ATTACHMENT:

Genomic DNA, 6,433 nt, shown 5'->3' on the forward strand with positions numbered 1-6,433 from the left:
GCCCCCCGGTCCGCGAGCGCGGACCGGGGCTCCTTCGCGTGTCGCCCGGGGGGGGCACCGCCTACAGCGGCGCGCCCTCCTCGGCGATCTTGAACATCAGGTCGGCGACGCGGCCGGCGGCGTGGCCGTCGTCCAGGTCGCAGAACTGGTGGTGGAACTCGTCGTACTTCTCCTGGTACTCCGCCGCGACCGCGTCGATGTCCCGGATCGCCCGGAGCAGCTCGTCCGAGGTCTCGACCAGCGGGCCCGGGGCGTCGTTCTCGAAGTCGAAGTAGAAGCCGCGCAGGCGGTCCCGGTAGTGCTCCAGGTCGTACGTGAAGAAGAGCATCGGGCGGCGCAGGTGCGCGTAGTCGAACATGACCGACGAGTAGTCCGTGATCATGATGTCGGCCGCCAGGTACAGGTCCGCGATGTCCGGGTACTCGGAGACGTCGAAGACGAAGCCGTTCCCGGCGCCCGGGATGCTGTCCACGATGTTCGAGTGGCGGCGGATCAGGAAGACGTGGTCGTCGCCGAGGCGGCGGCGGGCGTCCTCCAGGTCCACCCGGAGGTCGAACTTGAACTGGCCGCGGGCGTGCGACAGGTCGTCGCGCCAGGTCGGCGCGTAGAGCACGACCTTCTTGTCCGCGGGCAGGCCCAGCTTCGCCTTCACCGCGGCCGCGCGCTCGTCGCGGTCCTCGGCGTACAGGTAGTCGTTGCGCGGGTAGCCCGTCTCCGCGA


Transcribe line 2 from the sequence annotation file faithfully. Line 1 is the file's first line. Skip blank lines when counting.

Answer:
GCCCCCCGGTCCGCGAGCGCGGACCGGGGCTCCTTCGCGTGTCGCCCGGGGGGGGCACCGCCTACAGCGGCGCGCCCTCCTCGGCGATCTTGAACATCAGGTCGGCGACGCGGCCGGCGGCGTGGCCGTCGTCCAGGTCGCAGAACTGGTGGTGGAACTCGTCGTACTTCTCCTGGTACTCCGCCGCGACCGCGTCGATGTCCCGGATCGCCCGGAGCAGCTCGTCCGAGGTCTCGACCAGCGGGCCCGGGGCGTCGTTCTCGAAGTCGAAGTAGAAGCCGCGCAGGCGGTCCCGGTAGTGCTCCAGGTCGTACGTGAAGAAGAGCATCGGGCGGCGCAGGTGCGCGTAGTCGAACATGACCGACGAGTAGTCCGTGATCATGATGTCGGCCGCCAGGTACAGGTCCGCGATGTCCGGGTACTCGGAGACGTCGAAGACGAAGCCGTTCCCGGCGCCCGGGATGCTGTCCACGATGTTCGAGTGGCGGCGGATCAGGAAGACGTGGTCGTCGCCGAGGCGGCGGCGGGCGTCCTCCAGGTCCACCCGGAGGTCGAACTTGAACTGGCCGCGGGCGTGCGACAGGTCGTCGCGCCAGGTCGGCGCGTAGAGCACGACCTTCTTGTCCGCGGGCAGGCCCAGCTTCGCCTTCACCGCGGCCGCGCGCTCGTCGCGGTCCTCGGCGTACAGGTAGTCGTTGCGCGGGTAGCCCGTCTCCGCGA